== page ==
(700 words) John Gamble looked at his son, Ian, with pride. He’d grown into a fine young man, just started at a prestigious architectural company after his degree, and here he was with Gloria, his charming new girlfriend. John admired Gloria’s long, chestnut hair, her perfect smile, appreciated her intelligent conversation, and, dare he admit … Continue reading The Listening
(700 words) So, I’d got into Judy’s silver convertible as she donned Ray Bans and drove us through narrow country roads, alternately overhung by green boughs then bordered by wide-open fields full of waving crops. I’d admired her sculpted profile. “You could slow down.” Of course, that was a signal for her to put her foot down even more. Judy was like that. Then we pulled up at an old church, much to my amazement. The windows had been knocked out and there was just the shell left. Inside were blackened areas on the stone flags where fires had been lit by persons unknown. It was cold and eerie. “It’s deconsecrated, looked after by the rural church commission, but they want to sell.” Judy’s voice echoed around the stone walls. “Who would buy a place like this?” I asked.
We approached across sandy concrete to the faded green panels of the kiosk. Behind the counter, bustling around, moving cups and plates and things, a lady with a thin face and grizzled curly hair, the Loreal-colour long since faded. She smiled, her teeth falsely white against her brown, wrinkled skin. “Hello.”
“Hello,” Joy said, “it’s been a long time since anyone’s been open on the beach. Me and Tony, er, my husband, we walk along here most days.”
The lady compressed her lips, “Well, it’s exactly a year today since my Fred died, I figured I should do something to mark his … passing.”
The Monkees would be on the radio.
Cheer up sleepy Jean
Oh, what can it mean to a
Daydream believer and a
We used to laugh, because grandma’s name was Jean. I never understood what a Homecoming Queen meant, I guess it’d have different connotations now.
It was never mentioned, but upstairs lay a terrible secret.
“Granny, tell me the story about Great Aunt Delilah’s Blanket!”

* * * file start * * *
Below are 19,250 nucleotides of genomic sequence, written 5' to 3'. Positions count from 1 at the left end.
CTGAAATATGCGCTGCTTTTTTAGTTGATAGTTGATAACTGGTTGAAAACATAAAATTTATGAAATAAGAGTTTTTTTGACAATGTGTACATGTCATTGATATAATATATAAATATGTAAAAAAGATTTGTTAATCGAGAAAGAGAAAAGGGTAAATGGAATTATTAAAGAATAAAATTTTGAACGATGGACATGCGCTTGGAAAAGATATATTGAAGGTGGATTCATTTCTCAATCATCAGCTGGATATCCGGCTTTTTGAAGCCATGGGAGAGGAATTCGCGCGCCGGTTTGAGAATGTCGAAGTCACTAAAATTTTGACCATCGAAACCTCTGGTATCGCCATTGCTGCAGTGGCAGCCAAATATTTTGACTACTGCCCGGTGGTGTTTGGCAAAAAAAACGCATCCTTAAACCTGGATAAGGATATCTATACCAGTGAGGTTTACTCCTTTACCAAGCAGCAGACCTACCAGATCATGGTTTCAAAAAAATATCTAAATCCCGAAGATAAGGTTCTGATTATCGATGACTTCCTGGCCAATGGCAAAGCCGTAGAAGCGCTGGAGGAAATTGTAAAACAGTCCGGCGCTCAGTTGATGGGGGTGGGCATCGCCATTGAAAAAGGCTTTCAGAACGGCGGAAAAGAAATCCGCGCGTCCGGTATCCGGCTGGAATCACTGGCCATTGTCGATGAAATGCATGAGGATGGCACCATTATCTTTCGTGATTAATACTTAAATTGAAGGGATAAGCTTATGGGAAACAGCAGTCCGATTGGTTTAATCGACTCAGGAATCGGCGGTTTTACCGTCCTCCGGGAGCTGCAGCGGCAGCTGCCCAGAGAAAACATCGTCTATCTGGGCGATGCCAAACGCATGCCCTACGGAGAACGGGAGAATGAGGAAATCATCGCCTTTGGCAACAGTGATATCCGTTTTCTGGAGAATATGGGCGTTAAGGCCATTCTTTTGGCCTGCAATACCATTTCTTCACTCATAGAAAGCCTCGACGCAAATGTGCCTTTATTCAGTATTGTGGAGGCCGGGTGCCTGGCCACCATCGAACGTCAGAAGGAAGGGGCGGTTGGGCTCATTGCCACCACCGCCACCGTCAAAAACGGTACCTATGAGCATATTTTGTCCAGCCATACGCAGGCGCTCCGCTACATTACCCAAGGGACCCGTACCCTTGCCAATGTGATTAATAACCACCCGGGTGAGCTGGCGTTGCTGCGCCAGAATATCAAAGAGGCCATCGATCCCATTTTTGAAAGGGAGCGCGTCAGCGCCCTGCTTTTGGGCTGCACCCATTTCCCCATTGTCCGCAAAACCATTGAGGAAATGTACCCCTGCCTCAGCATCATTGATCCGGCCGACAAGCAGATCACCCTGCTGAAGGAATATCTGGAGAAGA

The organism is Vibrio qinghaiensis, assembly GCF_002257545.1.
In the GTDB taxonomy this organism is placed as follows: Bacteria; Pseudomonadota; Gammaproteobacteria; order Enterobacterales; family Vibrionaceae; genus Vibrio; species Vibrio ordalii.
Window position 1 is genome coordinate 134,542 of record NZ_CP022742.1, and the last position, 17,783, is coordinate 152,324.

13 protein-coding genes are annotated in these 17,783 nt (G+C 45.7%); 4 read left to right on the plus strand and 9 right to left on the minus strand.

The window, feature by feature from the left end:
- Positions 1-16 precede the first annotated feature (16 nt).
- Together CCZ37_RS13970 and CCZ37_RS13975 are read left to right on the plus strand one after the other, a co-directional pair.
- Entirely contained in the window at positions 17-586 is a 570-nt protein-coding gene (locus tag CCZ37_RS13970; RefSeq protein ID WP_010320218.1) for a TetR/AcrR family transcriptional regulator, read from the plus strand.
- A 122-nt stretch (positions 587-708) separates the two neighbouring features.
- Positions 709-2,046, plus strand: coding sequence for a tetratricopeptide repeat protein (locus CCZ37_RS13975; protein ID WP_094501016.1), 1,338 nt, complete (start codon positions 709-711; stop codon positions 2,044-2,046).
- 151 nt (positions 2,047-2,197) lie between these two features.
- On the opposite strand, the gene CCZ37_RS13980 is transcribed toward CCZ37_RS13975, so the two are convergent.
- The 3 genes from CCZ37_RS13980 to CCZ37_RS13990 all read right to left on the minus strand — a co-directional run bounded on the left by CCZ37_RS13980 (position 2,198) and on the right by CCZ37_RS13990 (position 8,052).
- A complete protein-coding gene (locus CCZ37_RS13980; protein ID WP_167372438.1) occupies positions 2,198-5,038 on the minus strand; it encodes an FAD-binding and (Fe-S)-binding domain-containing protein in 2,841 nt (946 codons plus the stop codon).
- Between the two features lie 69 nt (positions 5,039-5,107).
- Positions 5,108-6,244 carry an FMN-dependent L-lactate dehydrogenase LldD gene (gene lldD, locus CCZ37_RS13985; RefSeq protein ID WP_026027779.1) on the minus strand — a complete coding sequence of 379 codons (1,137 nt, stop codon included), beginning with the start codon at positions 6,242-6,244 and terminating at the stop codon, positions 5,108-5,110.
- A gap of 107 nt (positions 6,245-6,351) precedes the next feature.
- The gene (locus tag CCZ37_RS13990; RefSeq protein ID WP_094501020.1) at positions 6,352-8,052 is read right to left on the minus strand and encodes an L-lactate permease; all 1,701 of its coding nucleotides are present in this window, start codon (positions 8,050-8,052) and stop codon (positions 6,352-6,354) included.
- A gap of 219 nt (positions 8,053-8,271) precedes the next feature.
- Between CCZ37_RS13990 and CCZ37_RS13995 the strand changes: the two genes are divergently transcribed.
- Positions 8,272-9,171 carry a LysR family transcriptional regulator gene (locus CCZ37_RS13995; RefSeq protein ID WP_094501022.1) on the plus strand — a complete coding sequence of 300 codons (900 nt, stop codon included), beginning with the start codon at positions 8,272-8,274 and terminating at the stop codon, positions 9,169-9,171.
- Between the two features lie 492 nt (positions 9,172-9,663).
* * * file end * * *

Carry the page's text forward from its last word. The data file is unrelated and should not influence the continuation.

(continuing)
“I’ve already told you.”
“That was ages ago, I can’t remember!”
We both sat by the fireside in my farm cottage. “Well, my grandmother, that would be your great-great-grandmother, had a sister called Delilah. So that was my Great Aunt, you see. Anyway, it was said she had healing powers and many sick people would go to her house and come away feeling well again.”
"Could she have healed Daddy d’you think?”
(700 words) I start to go around my apartment, dumping papers and associated junk unceremoniously into the boxes. Box one, a stack of writing magazines that have been cluttering my desk for months. Why don’t I read them? Or write, for that matter? Oh, I don’t have time, of course. Well I guess I could quit watching endless re-runs of Seinfeld, but, well, I wouldn’t want to break the habit of a lifetime. Anyway, out of sight, out of mind!
“Life’s like a tube of toothpaste, Anthony,” that’s what my aunt Mary used to say. “It looks like there’s so much toothpaste in there, like it’ll never run out, but one day, no matter how hard you squeeze, no matter how hard you roll it up and crush it, nothing more will come out.”
Settlers followed pioneers, who followed scientists, who followed robots. Now, biodomes dotted the frozen red desert that stretched to the pink horizon. The settlers found the soil to be good and plants to grow quickly. Wells bored deep into the surface found aquifers to nourish the plants.
Soon – despite warnings – children were born. Children who grew imperially tall and thin, with brown skin, knowing smiles and, shining from green eyes, intelligence beyond their years. And strangest of all, many of them were born with an extra finger on the right hand.
(700 words) “Mr. Donovan Jones, the court has heard how you, as Jaspar Harding-Heath, did on the fourth of November 1833, together with accomplices, Ned Barret and Harold Mutton, ambush the evening coach from Lincoln to Great Wenlock, and in the process of robbing the travellers therein did cause the death of Lady Sylvia Rossington, namely by slitting her throat with a Bowie knife. “You were later recognised by the deceased’s travelling companions and also identified by your accomplices, under interrogation. How do you plead?” “Not guilty, Your Honour.” “Do you have anything to add before I send the jury out?” “Yes, Your Honour. This is the year 2018. The robbery was one hundred and eighty-five years ago.”
I felt embarrassed. “Eavesdropper, moi?”
The girl looked at me accusatorily, but with humour behind her pale grey eyes. She wasn’t pretty, not even attractive really, but she had ‘something.’ Her skin was quite dark, healthy looking, and she wore silver-rimmed glasses. Maybe it was her generous shape. Perhaps it conformed to a subconscious template we males lust after?
“Well, what were you up to then?” She glanced back at her friend, a fat girl with bright blonde hair, presently shovelling spaghetti bolognese into her face, then looked me square in the eyes, raising her eyebrows.